Motorists should be allowed to turn left even when the traffic lights are red, a Conservative party review group has proposed.
The plans – which are not yet official Tory policy – are aimed at cutting congestion, which the economic competitiveness policy group argues is holding British business back.
Led by former Conservative minister John Redwood, the group has also proposed removing cycle lanes where they are sandwiched between busy traffic lanes. Instead, cyclists would be granted space to ride on pavements, provided there was enough room.
Taxis, motorbikes and electronically powered vehicles would be allowed into bus lanes, and these lanes would be open to all vehicles outside peak hours.
Councils would also be encouraged to widen junctions, separating traffic going in different directions, and create two lanes around large roundabouts where possible.
In addition, the policy group calls for a review of speed limits to see whether they could be made more effective – for example, during the school run, cars should be limited to 20mph outside schools, but should be able to speed up at any other time.
Mr Redwood said the ideas represented a “commonsense” approach to tackling increasing congestion, as well as making Britain’s roads safer and more environmentally friendly.
However, many of the proposals have been met with scepticism, and the RAC Foundation questioned in particular the plans to allow vehicles to turn left at a red light, saying they could be very dangerous in a big city such as London.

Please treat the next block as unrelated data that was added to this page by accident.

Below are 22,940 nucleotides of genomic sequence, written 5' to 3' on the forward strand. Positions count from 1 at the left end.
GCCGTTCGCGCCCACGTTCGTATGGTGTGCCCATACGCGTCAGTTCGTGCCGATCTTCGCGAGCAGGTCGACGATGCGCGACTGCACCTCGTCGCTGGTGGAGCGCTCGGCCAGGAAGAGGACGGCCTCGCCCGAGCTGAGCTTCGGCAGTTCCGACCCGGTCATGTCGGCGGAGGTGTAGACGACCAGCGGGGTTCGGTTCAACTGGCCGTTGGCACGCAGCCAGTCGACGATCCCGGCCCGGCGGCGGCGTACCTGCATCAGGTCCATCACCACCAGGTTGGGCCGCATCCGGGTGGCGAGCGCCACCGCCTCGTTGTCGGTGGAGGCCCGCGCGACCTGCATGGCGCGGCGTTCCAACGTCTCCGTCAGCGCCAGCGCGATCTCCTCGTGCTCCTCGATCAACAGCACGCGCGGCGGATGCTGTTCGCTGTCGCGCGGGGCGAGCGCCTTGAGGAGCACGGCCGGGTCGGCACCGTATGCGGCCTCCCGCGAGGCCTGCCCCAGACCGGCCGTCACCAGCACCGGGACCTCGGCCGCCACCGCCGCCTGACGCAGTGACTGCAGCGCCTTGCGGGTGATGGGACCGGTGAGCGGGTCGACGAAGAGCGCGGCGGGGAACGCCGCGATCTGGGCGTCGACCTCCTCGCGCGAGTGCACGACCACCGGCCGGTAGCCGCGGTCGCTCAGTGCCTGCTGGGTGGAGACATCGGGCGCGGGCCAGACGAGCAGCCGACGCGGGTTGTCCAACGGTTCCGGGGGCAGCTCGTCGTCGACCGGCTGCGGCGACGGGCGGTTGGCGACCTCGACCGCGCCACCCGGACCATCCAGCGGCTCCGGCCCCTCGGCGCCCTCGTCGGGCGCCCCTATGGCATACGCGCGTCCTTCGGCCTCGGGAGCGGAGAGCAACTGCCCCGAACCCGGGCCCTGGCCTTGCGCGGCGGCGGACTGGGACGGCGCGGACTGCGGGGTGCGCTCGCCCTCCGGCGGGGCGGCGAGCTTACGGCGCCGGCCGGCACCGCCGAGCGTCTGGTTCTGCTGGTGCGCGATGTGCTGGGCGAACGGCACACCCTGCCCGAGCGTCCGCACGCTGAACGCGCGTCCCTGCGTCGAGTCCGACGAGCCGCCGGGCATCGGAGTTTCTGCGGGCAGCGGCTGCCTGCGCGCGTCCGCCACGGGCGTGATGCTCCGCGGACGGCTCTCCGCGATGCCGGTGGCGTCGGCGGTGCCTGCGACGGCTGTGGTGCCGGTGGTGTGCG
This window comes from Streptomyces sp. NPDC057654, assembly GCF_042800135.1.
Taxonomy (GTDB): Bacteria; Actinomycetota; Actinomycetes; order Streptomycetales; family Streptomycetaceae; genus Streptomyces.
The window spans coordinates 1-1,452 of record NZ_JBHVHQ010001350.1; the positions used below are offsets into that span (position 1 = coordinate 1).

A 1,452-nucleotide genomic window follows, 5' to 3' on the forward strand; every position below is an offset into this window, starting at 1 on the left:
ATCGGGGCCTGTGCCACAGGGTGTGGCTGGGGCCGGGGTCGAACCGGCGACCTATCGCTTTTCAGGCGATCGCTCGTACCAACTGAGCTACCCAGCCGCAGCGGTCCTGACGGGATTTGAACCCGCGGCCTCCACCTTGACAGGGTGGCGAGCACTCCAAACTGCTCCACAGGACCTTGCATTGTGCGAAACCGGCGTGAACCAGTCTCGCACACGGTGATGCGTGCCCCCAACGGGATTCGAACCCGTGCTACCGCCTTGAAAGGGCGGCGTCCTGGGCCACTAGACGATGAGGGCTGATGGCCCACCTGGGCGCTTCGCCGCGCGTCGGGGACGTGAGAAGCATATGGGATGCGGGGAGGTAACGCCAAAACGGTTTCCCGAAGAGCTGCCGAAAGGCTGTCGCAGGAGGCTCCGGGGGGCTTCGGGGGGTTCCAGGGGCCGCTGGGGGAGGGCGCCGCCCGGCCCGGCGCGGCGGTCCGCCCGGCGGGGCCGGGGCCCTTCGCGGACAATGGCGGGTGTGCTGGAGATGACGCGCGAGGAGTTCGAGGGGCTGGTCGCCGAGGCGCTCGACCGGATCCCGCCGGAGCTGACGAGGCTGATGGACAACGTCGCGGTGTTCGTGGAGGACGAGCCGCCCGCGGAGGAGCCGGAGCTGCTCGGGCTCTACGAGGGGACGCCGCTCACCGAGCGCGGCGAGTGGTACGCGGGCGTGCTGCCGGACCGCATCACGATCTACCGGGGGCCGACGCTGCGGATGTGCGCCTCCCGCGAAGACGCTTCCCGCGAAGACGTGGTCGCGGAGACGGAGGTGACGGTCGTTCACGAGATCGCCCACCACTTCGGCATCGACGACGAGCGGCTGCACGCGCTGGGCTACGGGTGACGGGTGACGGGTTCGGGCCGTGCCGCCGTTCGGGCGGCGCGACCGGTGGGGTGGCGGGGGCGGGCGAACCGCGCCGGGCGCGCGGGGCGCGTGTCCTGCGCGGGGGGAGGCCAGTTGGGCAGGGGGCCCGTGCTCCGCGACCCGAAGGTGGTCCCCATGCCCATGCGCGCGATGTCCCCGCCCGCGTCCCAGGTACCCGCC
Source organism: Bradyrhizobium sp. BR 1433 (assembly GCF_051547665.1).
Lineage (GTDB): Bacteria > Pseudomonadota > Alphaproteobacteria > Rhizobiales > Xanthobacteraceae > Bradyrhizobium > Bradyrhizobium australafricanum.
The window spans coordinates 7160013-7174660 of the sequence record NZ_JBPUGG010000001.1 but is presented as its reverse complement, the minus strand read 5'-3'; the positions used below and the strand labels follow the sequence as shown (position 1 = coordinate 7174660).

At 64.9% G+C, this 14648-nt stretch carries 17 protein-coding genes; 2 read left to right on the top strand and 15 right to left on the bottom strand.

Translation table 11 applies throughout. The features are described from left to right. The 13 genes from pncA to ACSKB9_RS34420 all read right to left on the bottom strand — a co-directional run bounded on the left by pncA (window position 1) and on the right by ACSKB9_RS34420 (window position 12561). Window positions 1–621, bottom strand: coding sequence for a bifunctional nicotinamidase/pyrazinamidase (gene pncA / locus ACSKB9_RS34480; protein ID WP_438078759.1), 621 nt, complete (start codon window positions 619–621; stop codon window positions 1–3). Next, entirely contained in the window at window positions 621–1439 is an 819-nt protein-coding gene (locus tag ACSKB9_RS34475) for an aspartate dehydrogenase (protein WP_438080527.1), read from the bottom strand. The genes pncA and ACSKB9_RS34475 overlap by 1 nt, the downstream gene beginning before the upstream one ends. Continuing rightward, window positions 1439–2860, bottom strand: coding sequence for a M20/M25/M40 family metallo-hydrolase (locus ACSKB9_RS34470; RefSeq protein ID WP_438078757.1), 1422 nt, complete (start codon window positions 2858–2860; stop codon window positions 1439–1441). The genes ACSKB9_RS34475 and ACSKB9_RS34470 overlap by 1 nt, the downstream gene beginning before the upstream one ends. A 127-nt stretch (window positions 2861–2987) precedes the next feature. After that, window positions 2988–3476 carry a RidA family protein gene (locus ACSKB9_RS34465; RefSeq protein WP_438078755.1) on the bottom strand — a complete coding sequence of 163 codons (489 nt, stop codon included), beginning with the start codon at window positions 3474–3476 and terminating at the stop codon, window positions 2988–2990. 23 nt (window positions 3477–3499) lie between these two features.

Liberal Democrat transport spokesman Alistair Carmichael also laid into the idea, saying: “On planet Redwood, the lights are always green.
“If the Tories are serious about tackling congestion they should embrace road-user pricing schemes, not recycling failed gimmicks. This idea could conceivably worsen congestion as one can only imagine the chaos it would cause.”
But Mr Redwood told Today: “The rule would be that it would be the same as a Stop sign and that if the road you wanted to turn onto was being used by anyone else, pedestrian or cyclist or van or bus, they took priority.
“You would only be allowed to proceed if the road was completely empty and safe to do so and you would obviously still have to stop at the traffic lights so you would be going at a very slow speed if you decided it was safe to move off.”
Transport campaigners Brake welcomed the proposals for 20mph outside schools, but policy director Cathy Keeler warned other measures “would sacrifice the safety of pedestrians and cyclists for the sake of saving a few minutes of journey times”.
However, Mr Redwood disputed this, saying: “We’re saying that cyclists and pedestrians are very important and we want them to have better provision than they have at the moment.”